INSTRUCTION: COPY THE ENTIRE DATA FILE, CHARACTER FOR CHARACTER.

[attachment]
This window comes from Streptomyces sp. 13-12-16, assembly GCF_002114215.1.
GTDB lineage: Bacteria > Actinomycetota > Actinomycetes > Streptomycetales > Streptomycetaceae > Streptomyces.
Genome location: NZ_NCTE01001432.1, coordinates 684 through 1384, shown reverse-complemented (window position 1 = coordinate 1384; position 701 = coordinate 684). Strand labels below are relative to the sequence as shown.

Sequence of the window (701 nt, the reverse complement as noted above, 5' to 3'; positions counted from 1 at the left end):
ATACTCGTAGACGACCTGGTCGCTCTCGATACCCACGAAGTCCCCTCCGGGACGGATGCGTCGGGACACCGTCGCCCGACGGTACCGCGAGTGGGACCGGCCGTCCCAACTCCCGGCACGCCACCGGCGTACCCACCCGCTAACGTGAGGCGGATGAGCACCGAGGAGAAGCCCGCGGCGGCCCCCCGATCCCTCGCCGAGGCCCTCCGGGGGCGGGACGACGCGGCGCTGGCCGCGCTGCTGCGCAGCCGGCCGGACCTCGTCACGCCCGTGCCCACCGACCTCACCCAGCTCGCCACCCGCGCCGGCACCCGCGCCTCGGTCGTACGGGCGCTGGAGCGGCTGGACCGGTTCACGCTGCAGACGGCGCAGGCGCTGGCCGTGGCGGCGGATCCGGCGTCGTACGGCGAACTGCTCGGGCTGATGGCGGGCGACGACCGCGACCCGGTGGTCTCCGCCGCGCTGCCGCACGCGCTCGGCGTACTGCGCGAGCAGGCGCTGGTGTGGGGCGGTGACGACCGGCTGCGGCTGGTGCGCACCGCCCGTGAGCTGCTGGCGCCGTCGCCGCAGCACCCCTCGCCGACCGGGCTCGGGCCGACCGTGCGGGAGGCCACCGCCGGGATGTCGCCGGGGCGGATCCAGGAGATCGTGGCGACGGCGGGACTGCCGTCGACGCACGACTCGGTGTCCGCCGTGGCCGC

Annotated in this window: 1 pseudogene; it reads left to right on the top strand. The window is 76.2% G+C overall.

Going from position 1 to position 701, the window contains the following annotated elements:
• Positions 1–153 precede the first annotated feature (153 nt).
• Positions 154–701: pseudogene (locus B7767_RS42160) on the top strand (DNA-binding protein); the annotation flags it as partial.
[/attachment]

This window comes from Streptomyces sp. 13-12-16, assembly GCF_002114215.1.
GTDB lineage: Bacteria > Actinomycetota > Actinomycetes > Streptomycetales > Streptomycetaceae > Streptomyces.
Genome location: NZ_NCTE01001432.1, coordinates 684 through 1384, shown reverse-complemented (window position 1 = coordinate 1384; position 701 = coordinate 684). Strand labels below are relative to the sequence as shown.

Sequence of the window (701 nt, the reverse complement as noted above, 5' to 3'; positions counted from 1 at the left end):
ATACTCGTAGACGACCTGGTCGCTCTCGATACCCACGAAGTCCCCTCCGGGACGGATGCGTCGGGACACCGTCGCCCGACGGTACCGCGAGTGGGACCGGCCGTCCCAACTCCCGGCACGCCACCGGCGTACCCACCCGCTAACGTGAGGCGGATGAGCACCGAGGAGAAGCCCGCGGCGGCCCCCCGATCCCTCGCCGAGGCCCTCCGGGGGCGGGACGACGCGGCGCTGGCCGCGCTGCTGCGCAGCCGGCCGGACCTCGTCACGCCCGTGCCCACCGACCTCACCCAGCTCGCCACCCGCGCCGGCACCCGCGCCTCGGTCGTACGGGCGCTGGAGCGGCTGGACCGGTTCACGCTGCAGACGGCGCAGGCGCTGGCCGTGGCGGCGGATCCGGCGTCGTACGGCGAACTGCTCGGGCTGATGGCGGGCGACGACCGCGACCCGGTGGTCTCCGCCGCGCTGCCGCACGCGCTCGGCGTACTGCGCGAGCAGGCGCTGGTGTGGGGCGGTGACGACCGGCTGCGGCTGGTGCGCACCGCCCGTGAGCTGCTGGCGCCGTCGCCGCAGCACCCCTCGCCGACCGGGCTCGGGCCGACCGTGCGGGAGGCCACCGCCGGGATGTCGCCGGGGCGGATCCAGGAGATCGTGGCGACGGCGGGACTGCCGTCGACGCACGACTCGGTGTCCGCCGTGGCCGC

Annotated in this window: 1 pseudogene; it reads left to right on the top strand. The window is 76.2% G+C overall.

Going from position 1 to position 701, the window contains the following annotated elements:
• Positions 1–153 precede the first annotated feature (153 nt).
• Positions 154–701: pseudogene (locus B7767_RS42160) on the top strand (DNA-binding protein); the annotation flags it as partial.